Exciting news -
We're starting a new plywood range.
We know you're going to love the look, but before we show you what we've been up to in the design kitchen, we wanted to take share with you why we have chosen to work with plywood.
As our faithful blog readers know, sustainability is a matter not only close to our heart, but a design imperative.
With our hearts breaking over the burning Amazon right now, and as Greta Thunberg escalates her climate campaign, now more than ever, is the time to be pushing ourselves to use more sustainable wood products.
Plywood is an exciting material because not only is it a flexible, easy material for us to work with, but it is also incredibly strong. Let us fill you in.
Image credit: Bodie and Fou
What is plywood?
Plywood consists of thin sheets of wood (also known as wood veneer) which are compressed and bonded. Plywood is a versatile product which is used in construction as well as furniture manufacture because of its strength, durability, and versatility.
The concept of layering wood dates back to Egypt, 1500BC. However, the first standardized sheets of plywood were manufactured in 1928 in America.
Here's a video showing how plywood is made.
Plywood's benefits as a material
There are many benefits to plywood that make it a material we want to work with as well as a material that's going to yield a long life of enjoyment in your home.
Plywood offers the same advantages of its parent wood, but because of its laminated structure, it offers even greater stability. With the cross-grained structure of plywood, its strength is well and evenly distributed, while solid wood just tends to be stronger along the grain. Plywood is great at resisting sharp blows and all sorts of in-service abuse which makes it super durable and fairly kid- proof!
Plywood's laminated structure distributes loads from impact over a larger area. This means it even has the ability to accommodate the occasional short-term overload - up to twice its intended design load!
Image credit: Bicker Design
Clean and light, plywood is popular in Scandi style. It goes really well with a light, white colour palette and offsets greenery perfectly, creating an oasis of calm.
For all its strength, plywood is so much lighter than solid wood. That makes plywood perfect for furniture, and our design philiosophy of simple, flexible pieces that you can move around and take with you from home to home. Dense woods can be sliced and bonded into plywood panels for furniture pieces that otherwise would be far too heavy if constructed from solid timer.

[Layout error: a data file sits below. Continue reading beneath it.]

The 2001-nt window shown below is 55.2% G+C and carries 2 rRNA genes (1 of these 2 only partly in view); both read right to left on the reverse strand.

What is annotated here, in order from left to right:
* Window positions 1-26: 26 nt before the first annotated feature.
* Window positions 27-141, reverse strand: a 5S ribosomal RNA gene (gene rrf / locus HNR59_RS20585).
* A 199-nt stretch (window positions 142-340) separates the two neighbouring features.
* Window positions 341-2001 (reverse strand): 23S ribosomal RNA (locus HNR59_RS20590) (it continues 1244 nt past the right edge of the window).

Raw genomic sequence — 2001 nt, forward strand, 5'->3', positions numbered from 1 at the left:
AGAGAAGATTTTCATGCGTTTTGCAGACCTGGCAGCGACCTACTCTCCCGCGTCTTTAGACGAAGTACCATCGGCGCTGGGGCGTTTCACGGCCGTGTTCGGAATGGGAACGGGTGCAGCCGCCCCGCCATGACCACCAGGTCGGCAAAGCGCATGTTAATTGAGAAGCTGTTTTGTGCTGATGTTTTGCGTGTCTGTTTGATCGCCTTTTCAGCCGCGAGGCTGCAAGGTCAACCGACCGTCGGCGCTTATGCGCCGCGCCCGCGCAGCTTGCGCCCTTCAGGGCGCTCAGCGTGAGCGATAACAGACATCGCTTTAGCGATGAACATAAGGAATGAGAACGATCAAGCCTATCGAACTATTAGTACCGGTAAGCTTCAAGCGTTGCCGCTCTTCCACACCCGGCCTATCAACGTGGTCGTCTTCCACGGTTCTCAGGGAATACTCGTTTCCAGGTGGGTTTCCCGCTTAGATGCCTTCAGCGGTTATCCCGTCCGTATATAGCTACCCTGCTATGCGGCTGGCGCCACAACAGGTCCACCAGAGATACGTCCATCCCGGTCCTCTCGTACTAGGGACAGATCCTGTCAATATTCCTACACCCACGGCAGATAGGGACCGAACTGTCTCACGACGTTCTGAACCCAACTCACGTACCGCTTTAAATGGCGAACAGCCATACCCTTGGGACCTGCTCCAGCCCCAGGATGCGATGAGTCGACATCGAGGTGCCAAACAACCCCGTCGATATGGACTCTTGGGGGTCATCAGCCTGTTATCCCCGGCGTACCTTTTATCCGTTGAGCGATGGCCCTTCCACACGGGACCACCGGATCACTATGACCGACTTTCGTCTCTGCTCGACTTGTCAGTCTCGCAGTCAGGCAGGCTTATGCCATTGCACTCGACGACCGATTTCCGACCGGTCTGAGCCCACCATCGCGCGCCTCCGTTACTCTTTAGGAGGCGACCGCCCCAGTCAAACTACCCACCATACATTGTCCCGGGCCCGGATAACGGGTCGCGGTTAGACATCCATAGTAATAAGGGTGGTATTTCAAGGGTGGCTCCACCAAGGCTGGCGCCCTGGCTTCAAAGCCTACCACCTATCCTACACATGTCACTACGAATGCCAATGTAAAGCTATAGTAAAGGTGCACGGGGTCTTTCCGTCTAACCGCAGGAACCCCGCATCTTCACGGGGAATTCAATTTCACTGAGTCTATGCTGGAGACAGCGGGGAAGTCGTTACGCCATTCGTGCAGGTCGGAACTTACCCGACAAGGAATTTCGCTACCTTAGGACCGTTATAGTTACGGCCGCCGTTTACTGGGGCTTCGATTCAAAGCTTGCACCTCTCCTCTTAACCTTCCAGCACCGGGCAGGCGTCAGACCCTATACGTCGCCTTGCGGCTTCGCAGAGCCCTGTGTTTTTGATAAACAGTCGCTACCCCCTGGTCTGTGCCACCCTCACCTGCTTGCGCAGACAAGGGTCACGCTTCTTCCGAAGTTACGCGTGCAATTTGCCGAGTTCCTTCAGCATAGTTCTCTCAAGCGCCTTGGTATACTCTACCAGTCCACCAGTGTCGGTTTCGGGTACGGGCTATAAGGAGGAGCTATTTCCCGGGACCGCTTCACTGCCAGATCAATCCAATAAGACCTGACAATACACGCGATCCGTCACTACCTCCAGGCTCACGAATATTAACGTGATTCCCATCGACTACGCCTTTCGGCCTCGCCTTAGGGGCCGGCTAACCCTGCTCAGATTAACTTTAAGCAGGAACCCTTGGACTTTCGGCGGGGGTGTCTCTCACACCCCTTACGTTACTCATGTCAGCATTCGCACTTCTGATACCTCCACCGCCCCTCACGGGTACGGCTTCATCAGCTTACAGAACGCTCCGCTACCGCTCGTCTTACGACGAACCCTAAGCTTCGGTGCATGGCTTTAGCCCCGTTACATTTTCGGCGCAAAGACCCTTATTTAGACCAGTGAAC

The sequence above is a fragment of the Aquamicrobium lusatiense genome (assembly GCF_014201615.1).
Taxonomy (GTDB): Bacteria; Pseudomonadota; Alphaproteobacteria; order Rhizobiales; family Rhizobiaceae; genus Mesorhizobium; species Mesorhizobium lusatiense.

Handles a curve
When you make curved surfaces using solid wood, the edges would probably be rather rough and uneven and prone to splitting. Plywood, on the other hand, can be made to fit any curved surface smoothly and easily.
Easy to work with
Ordinary solid wood swells and stretches with humidity. Often, it twists due to internal stresses, but plywood doesn't expand or contract much, because its layers are glued together with their grain running in alternating directions - a process called cross-graining. This also helps prevent warping.
Solid wood splits fairly easily along the grain. Plywood however, again due to the cross-graining, can be nailed or screwed near the edges without damage from splitting.
All of this is good news for us and for you, but even better than the functional advantages of plywood, is that plywood is good for our environment.
Image credit: fuge
Plywood is sustainable
We love wood and have always designed wood products because when properly managed, wood is the most sustainable and renewable material. It sucks up CO2 as it grows, and when harvested and treated as naturally as possible, it provides a durable, safe material for our homes. You can read more about it in our earlier post, How can chopping down trees be OK?
Plywood then, since it is made from sustainable forested wood, is likewise a sustainable material, but there are added sustainability benefits.
Plywood is made with very thin sheets of wood sliced from logs that mostly wouldn't make very good solid lumber. In this way, plywood makes the hardwood trees go further.
In addition, when cutting from nicer material for the top layers, a log still gives great mileage, as the faces are only about 1/32-inches thick.
While there is industrial processing involved in making a finished plywood panel, these resources are less significant than rearing a hardwood tree. Less wood is wasted manufacturing plywood than traditional lumber.
Plywood sheets can be made from hardwoods, softwoods, bamboo, or a combination of different wood. We choose plywood that is certified sustainable, locally sourced from European sustainably managed forests.
So plywood is super sustainable because manufacturing a sheet of workable plywood requires less wood than solid wood, meaning more timber is conserved.
Image credit: Best interior designers
At the end of its lifecycle, plywood is recyclable.
Although it is a class B form of wood since it’s been treated, if separated from other wood types it is possible to shred and then sell and recycle plywood.
For all these reasons, plywood is good for us as designers and a great choice for our customers.